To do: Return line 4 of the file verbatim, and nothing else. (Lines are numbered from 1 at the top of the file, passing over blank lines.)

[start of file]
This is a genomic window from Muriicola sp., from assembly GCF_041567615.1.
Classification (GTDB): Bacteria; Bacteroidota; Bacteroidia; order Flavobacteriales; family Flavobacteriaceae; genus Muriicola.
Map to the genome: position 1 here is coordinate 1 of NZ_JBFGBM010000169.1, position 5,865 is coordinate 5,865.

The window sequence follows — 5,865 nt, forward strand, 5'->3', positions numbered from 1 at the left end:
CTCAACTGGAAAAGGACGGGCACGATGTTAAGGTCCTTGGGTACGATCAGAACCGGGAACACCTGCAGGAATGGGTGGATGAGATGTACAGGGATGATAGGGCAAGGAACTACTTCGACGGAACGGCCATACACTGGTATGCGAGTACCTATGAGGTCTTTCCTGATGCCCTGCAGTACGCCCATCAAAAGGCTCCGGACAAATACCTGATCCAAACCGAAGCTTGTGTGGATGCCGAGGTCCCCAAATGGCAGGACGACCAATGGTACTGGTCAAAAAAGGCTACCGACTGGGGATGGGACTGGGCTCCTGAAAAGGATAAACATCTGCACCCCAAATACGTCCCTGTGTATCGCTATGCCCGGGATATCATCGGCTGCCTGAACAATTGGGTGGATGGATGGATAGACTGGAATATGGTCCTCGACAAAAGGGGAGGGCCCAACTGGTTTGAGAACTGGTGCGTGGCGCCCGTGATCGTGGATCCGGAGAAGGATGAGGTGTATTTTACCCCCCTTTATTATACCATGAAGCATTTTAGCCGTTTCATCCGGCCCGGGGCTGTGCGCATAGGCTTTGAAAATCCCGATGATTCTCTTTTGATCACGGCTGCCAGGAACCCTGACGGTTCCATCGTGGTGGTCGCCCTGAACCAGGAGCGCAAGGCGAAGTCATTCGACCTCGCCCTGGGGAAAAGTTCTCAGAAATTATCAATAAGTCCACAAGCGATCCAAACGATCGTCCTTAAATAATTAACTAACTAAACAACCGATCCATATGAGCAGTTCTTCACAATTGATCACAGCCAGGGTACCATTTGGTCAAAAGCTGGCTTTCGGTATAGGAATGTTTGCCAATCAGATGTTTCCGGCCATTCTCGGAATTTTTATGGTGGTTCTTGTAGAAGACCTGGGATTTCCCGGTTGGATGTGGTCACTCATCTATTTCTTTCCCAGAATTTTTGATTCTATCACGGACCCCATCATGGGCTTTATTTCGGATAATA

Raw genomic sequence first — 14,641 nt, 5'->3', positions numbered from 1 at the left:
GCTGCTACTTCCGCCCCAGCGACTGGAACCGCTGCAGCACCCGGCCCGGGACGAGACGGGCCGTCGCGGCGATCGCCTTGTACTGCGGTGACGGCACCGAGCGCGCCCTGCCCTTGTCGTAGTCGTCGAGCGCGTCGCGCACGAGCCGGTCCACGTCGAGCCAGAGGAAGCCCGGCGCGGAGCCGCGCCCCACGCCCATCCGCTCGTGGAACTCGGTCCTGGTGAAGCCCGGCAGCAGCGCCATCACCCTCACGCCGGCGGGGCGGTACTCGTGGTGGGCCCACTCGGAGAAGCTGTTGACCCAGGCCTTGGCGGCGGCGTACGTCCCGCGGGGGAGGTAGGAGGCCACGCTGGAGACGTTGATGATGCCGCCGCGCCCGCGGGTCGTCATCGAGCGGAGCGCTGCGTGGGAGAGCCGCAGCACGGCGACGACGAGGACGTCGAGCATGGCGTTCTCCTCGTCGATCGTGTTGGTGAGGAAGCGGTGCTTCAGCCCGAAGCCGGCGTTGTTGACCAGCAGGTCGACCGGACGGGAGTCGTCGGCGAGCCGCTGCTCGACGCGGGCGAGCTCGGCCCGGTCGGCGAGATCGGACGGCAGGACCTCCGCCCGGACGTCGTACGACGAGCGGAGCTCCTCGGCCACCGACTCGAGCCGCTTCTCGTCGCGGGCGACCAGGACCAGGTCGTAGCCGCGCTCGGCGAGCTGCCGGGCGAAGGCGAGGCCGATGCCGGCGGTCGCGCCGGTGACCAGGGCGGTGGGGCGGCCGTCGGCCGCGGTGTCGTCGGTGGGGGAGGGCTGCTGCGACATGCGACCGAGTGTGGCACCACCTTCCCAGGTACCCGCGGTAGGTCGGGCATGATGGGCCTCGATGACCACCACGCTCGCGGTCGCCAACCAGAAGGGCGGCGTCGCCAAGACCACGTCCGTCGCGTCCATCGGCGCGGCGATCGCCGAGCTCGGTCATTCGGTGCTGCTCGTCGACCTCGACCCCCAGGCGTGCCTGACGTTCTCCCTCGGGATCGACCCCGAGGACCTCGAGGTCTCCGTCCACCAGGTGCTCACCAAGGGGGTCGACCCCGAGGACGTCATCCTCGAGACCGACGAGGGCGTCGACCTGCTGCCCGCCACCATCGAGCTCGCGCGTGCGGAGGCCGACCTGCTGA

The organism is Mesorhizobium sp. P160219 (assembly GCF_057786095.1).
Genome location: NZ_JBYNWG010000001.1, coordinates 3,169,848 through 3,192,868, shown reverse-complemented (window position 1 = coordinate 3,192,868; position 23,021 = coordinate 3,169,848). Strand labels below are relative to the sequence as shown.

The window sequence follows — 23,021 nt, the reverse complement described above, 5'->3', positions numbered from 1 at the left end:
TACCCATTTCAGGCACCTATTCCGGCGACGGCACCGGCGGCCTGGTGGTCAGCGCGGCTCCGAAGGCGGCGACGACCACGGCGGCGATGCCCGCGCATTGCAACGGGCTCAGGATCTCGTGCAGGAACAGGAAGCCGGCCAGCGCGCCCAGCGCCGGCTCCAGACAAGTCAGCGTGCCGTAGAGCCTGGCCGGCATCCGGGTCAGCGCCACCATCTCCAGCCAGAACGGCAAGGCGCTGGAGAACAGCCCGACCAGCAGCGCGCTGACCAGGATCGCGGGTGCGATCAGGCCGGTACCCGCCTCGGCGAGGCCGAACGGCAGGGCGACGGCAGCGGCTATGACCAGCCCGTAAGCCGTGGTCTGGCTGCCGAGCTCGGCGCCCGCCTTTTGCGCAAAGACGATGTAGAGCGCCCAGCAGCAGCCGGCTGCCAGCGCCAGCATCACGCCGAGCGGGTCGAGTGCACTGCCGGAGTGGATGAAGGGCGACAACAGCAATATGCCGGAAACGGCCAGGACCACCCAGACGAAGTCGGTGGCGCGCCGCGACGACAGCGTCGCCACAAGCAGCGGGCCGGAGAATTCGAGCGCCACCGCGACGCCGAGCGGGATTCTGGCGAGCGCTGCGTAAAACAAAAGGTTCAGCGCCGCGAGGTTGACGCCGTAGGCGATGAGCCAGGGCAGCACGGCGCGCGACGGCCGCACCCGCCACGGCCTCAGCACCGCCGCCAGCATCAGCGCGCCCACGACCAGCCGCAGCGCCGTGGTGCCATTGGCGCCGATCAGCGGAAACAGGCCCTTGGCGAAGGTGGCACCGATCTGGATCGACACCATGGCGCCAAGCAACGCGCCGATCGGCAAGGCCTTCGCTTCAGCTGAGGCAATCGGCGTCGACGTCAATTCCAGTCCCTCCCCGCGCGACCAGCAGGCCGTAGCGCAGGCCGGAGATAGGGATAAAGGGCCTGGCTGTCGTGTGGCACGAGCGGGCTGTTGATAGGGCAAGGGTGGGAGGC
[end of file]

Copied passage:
The window sequence follows — 5,865 nt, forward strand, 5'->3', positions numbered from 1 at the left end: